Parenting Plan Assessments

A comprehensive assessment service that evaluates each family member individually and together as a whole in the context of their extended family and greater community of involved professionals and agencies. It also provides the voice of the children in the full context of what is occurring in the family unit. It provides a clinical analysis followed by detailed recommendations regarding decision-making authority, parenting time during regular, holiday periods, and any other relevant clinical recommendations to improve the experience of children in their separated family.

Full assessment plan is adapted:

  • When parenting plan is required to determine parents’ wishes relating to their children.
  • Reaching agreements in high conflict co-parenting situations
  • Children are resisting/refusing to see a parent
  • Parent withholding a child and not permitting contact to the other parent
  • Allegations of negative parent influence/coaching/alienation
  • When parents have difficulty communicating about their children
  • When parents are unable to reach decisions about their children’s schooling, health services, religion, or activities
  • Parents who cannot agree on the views and preferences of their child and what is in their best interests
  • With younger children who cannot be reliably interviewed
  • For families with allegations of intimate partner violence – physical, emotional, verbal, sexual, or financial/legal
  • For families with allegations of parental substance abuse
  • For families with allegations mental health problems or significant physical illness
  • Child protection or involvement with police
  • Fear of abduction of the children
  • Children with special needs (emotional, behavioural, social, or cognitive)
  • Issues related to new partner and/or extended family
  • Grandparent seeking parenting time or decision-making authority

Benefits of a Private Parenting Plan Assessment

  • No court order needed (except section 30 assessments)
  • Faster than going through the application and intake system for subsidized government services.
  • Helps negotiations move forward in mediation outside of court
  • Parents are in control of their choice of assessor
  • Parents may receive reassurance that all of their concerns have been thoroughly assessed
  • Assesses complex and high conflict cases with more serious allegations and concerns (e.g., interpersonal partner violence, child resist-refuse dynamics, breakdown in parent-child relationships, mental health, addictions, criminal activity, etc.)
  • Process can be used for all children (pre-verbal to teenage)
  • Parents received a detailed recommended parenting plan, decision-making authority, breakdown of parental responsibilities, and other clinical recommendations

Issues to be assessed

  • Development, needs, and views and preferences of the child
  • Individual parent histories
  • Parent relationship history
  • Each parent’s parenting plan/proposal
  • Parent concerns and allegations (continued violence and threats post-separation, negative parental influence/coaching, alienation, child resistance/refusal to see another parent, mental health, substance use, criminal issues, parenting capacity/ability, parent conflict, inability for joint decision-making, etc.)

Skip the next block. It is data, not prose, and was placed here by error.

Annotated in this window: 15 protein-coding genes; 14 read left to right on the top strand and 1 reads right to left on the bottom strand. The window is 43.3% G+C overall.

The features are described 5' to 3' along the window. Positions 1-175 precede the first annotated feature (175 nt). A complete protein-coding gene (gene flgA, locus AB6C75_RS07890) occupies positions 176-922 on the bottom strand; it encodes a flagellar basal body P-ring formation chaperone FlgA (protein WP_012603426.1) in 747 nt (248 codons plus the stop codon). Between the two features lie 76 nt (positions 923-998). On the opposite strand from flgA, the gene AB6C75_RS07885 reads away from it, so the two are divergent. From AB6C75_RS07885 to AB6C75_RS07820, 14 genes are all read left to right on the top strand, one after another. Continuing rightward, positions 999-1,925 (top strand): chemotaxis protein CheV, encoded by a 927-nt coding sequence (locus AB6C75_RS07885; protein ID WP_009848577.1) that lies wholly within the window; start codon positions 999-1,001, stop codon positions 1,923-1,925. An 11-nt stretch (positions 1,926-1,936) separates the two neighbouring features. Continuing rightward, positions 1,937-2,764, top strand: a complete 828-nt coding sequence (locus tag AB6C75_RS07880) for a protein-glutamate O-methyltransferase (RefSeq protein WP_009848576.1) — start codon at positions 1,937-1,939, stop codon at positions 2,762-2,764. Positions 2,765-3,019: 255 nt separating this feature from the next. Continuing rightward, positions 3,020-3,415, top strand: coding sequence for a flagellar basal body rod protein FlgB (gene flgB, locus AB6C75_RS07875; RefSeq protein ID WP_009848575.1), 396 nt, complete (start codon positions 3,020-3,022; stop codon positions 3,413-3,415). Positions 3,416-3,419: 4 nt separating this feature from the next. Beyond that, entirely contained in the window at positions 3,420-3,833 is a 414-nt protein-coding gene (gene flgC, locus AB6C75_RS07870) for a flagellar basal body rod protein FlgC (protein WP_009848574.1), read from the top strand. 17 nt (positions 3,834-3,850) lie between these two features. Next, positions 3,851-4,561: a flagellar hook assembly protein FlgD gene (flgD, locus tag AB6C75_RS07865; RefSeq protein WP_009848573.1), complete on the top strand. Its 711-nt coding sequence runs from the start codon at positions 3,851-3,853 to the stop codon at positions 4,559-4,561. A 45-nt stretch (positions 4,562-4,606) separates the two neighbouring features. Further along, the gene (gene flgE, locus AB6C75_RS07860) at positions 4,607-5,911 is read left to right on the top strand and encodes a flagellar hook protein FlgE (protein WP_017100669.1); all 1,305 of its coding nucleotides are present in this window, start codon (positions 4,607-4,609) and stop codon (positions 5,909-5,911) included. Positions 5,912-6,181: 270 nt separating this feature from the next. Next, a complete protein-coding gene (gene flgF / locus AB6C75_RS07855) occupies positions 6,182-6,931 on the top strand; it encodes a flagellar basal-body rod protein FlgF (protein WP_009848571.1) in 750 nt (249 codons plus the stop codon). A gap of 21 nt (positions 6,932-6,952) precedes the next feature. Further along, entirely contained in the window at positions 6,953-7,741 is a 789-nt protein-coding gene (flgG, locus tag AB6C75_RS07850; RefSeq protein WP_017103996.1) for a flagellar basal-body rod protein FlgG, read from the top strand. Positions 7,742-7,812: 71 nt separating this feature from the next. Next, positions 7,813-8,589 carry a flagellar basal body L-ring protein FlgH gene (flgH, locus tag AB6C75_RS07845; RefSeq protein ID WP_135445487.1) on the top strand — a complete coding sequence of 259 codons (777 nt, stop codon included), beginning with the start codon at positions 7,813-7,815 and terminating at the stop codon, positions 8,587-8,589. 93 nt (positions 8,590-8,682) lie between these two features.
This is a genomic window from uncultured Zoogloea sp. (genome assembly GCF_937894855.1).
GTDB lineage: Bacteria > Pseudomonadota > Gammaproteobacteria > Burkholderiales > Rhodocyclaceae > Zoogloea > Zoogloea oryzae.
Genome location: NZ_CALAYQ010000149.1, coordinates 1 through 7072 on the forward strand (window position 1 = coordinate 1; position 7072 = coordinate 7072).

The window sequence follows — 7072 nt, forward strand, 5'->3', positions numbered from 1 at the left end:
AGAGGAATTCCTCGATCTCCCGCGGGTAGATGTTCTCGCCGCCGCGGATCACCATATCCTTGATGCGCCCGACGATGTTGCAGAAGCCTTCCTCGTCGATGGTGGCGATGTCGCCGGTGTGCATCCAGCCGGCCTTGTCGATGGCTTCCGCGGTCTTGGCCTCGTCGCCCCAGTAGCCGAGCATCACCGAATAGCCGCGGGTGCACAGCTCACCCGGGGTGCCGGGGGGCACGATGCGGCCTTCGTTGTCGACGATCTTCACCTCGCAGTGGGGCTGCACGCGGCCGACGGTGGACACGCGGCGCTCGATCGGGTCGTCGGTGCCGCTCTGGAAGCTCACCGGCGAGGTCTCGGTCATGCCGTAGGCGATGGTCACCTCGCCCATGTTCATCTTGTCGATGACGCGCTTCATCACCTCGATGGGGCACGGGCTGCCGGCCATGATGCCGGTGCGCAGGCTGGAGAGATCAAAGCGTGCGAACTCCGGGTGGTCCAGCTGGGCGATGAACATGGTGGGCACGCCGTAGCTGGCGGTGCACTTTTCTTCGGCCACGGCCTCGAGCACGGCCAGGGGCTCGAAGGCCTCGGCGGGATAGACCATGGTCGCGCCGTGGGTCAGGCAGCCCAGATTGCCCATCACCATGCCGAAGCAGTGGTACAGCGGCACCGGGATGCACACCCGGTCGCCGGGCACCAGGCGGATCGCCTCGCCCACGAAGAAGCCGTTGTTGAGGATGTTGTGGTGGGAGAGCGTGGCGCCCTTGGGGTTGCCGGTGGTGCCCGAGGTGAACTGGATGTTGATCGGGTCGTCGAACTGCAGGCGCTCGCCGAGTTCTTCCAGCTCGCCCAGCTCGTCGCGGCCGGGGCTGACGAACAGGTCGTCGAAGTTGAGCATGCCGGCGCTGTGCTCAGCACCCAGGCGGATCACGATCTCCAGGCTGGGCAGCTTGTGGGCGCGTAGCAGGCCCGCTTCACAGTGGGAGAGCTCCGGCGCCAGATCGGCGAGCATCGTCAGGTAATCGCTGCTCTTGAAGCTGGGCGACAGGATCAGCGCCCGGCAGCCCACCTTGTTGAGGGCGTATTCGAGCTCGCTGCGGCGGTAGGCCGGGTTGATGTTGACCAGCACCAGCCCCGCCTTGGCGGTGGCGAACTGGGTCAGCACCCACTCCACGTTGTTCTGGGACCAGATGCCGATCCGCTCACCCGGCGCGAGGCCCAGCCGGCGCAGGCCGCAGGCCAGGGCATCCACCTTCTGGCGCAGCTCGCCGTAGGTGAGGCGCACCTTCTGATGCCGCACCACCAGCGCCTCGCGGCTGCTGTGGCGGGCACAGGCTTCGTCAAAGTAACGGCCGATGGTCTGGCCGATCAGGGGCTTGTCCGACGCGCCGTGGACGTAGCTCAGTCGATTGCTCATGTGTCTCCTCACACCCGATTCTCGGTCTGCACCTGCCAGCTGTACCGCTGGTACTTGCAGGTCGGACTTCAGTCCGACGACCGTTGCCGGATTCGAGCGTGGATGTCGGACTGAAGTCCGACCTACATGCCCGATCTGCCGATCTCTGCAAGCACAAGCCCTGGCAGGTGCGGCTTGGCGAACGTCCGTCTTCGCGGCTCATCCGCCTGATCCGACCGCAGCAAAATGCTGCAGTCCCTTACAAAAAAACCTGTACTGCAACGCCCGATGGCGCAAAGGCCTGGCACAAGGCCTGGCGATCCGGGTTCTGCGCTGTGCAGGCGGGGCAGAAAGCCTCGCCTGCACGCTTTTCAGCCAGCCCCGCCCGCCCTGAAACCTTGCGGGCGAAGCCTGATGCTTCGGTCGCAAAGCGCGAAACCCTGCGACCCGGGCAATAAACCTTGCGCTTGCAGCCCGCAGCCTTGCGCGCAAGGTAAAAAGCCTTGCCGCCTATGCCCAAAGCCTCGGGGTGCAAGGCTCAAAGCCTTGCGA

• History of intimate partner violence and its impacts on parent communication and parenting
  • Observations of parent and child interactions
  • Obtaining reports and feedback from involved professionals with family
  • Interviewing important family members or friends connected with family
  • Voicing the experiences, views and preferences of the children and assessing them according to their strength, consistency and independence. Views and preferences ascertained through three individual interviews.
  • Positive and negative family dynamics at play
  • Parent’s strengths and points of concern
  • Detailed parenting plan recommendations outlining the decision-making responsibilities for education, health, religion, and extracurricular activities, as well as a parenting schedule plan for the school year, holidays, summer, etc. All of these recommendations and additional clinical recommendations represent the children’s best interests.

It is important to note that in the context of a parenting assessment, all discussions and communication with parents and children and other documents provided are open to being disclosed in the report, which is available to both parents, legal counsel and court. A final report is submitted to the parents and to the court, therefore the process needs to be totally transparent, honest and open.

Assessment Process

  1. Pre-assessment
  • Parents complete a private assessment contract and submit their respective retainers
  • Parents complete a pre-interview intake questionnaire and domestic violence screening tool prior to their individual interview
  1. Assessing the current family situation, each individual family member and parenting
  • Comprehensive individual parent interviews at your home and follow-up contact by telephone, Zoom or email. Parents are free to communicate new concerns or issues as they     arise during the assessment process.
  • family observation is conducted with each parent and their children. These observations should include all family members or persons normally living with the child at each home. In the event that a child is seeing a parent at a supervised access centre, the observation shall be conducted at that location.
  • For families with pre-verbal or young children with limited verbal abilities, there will be two family observations with each parent in their home environment.
  • Three individual interviews with the child at school (or daycare, day camp, alternating parent homes during the summer months). During the COVID pandemic, some     schools are not permitting these interviews at school. In this case, these interviews will alternate parent’s homes and the third interview can be split in half at each parent’s home if there is concern of parent influence and coaching. These interviews are spaced out over time to assess consistency over time and parents are usually not informed of the     particular date and time of these interviews to avoid purposeful or inadvertent influence on the child.
        For families with pre-verbal or young children with limited verbal abilities, the child will be observed with her/his peers at daycare or preschool (if relevant).
  1. Comprehensive examination of collateral information
  • Gathering all professional collateral information from professionals involved (e.g., police, child protection authorities, school, child’s doctors/ therapists/ psychologists/ psychiatrists/ counsellors/hospital records, parent’s doctors/ therapists /psychologists/ psychiatrists/ hospital records, etc. A police and child protection verification is done on new partners or other people living in the home.